Rick Reinhard / Inter-American Dialogue

On April 27th, The Dialogue, the Center for Strategic & International Studies (CSIS), and the Brookings Institution hosted an event with Argentina’s President, Mauricio Macri. In the event, Argentina: At a turning point, Macri addressed the country’s challenges and the current administration’s plans for the future.

In his one and a half years as president, said Macri, and after 30 years of populism, isolationism, and internal confrontation, Argentina has entered a new political stage. This change, he highlighted, was demanded by the people. However, he explained, it requires time and effort.

He thanked the international community for their increased support while mentioning the numerous recent presidential visits to Argentina, his planned visit to Japan and China, and Angela Merkel’s visit this June. With the help of the Inter-American Development Bank (IDB) and the World Bank, Argentina has been able to launch its biggest infrastructure plan to better connect one of the biggest countries in the world.

Inflation, fiscal deficit, unemployment, poverty, and lack of quality education are some of the Argentina’s biggest problems today. These are all problems that the administration is working on fixing. He mentioned that his policies have had over 50% backing—twice as high as most of the countries in the region.

Macri stated that throughout his meeting with Trump and his team they were open to finding solutions on the matters discussed. He added that the US and Argentina should take advantage of the great integration opportunities they have.

Developing effective policies in the energy sector was addressed as a priority for Macri’s administration. Argentina should exploit its resources to become an energy exporter again, with two goals in mind. The first is to accomplish energy security and the second to achieve sustainable production and consumption. This area presents a partnership opportunity with the US since it has the technologies that Argentina requires. Macri’s intention is to develop a long-lasting economic relationship with the US, one that goes beyond energy.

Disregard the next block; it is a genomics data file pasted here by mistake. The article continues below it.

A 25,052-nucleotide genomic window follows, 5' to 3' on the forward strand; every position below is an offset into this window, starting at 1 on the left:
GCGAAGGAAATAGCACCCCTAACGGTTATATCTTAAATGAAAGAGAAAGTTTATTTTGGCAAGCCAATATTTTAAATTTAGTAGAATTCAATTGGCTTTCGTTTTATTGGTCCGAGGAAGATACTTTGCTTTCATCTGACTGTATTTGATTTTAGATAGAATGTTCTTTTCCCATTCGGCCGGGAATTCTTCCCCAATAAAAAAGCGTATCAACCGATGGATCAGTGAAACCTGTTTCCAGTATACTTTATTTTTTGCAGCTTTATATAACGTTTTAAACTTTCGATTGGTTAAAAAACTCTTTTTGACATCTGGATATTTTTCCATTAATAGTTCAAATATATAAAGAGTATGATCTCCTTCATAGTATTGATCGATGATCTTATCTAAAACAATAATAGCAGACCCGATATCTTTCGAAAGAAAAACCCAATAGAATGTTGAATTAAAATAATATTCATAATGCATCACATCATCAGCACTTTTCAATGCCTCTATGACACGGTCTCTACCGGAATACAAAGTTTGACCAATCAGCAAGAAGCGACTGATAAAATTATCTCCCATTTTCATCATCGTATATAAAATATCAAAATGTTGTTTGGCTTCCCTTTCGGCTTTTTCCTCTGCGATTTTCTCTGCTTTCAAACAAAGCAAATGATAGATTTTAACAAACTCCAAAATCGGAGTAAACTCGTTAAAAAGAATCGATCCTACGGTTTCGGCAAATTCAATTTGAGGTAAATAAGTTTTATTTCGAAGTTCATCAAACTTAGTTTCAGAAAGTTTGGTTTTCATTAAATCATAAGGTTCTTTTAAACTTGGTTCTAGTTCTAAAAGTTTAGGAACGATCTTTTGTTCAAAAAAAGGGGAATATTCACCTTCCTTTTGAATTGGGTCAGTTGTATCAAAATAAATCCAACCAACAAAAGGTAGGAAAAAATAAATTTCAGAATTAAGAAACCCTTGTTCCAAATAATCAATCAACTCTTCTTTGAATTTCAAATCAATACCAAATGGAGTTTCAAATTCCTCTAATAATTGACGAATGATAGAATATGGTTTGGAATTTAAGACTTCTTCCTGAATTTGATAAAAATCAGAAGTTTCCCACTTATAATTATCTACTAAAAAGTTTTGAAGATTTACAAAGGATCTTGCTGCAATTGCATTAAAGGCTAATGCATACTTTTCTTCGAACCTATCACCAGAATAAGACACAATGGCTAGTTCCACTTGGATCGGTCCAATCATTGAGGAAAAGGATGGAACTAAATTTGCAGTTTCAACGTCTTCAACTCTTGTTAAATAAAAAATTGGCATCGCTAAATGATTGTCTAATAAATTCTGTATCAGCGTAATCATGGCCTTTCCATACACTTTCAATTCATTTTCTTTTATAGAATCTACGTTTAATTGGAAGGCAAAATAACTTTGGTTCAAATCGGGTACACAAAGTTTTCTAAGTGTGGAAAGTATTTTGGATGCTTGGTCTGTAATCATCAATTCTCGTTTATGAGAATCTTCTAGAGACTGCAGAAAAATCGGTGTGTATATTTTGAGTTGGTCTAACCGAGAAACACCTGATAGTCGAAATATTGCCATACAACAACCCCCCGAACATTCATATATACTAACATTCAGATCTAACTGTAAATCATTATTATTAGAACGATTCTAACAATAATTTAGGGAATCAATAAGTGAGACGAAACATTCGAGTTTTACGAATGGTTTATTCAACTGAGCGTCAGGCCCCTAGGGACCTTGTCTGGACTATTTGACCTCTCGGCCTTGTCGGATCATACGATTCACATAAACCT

Regarding trade between the two countries, Macri explained that their economic situations are very different. Finding balance is crucial since the US has one of the most open economies in the world, while Argentina has been one of the most closed. In attempts to gradually open the economy, the government is also having talks with Korea and Japan. The idea is that economic integration will help the country achieve sustainable growth. Because Argentina kept a closed economy for over 30 years, Macri highlighted the importance of making these changes gradually, since it also requires a cultural change, he said.

When asked about the current crisis in Venezuela, he answered that the country is facing a deep human rights violations as well as undemocratic rule. He called for the international community to continue demanding elections and the release of political prisoners to restore democracy.

Finally, Macri discussed the coming mid-term legislative elections in Argentina for which he feels confident. He believes that the citizens appreciate his work despite the difficulties. “The will of change is still very high,” the president said. He highlighted the recent efforts they have made with the opposition in Congress. Macri believes that the change that began with his election will not stop and he sees Argentina in 20 years as a leading international power.

Watch the recording of the event here

Pictures of the session can be found here 

Argentina: At a Turning Point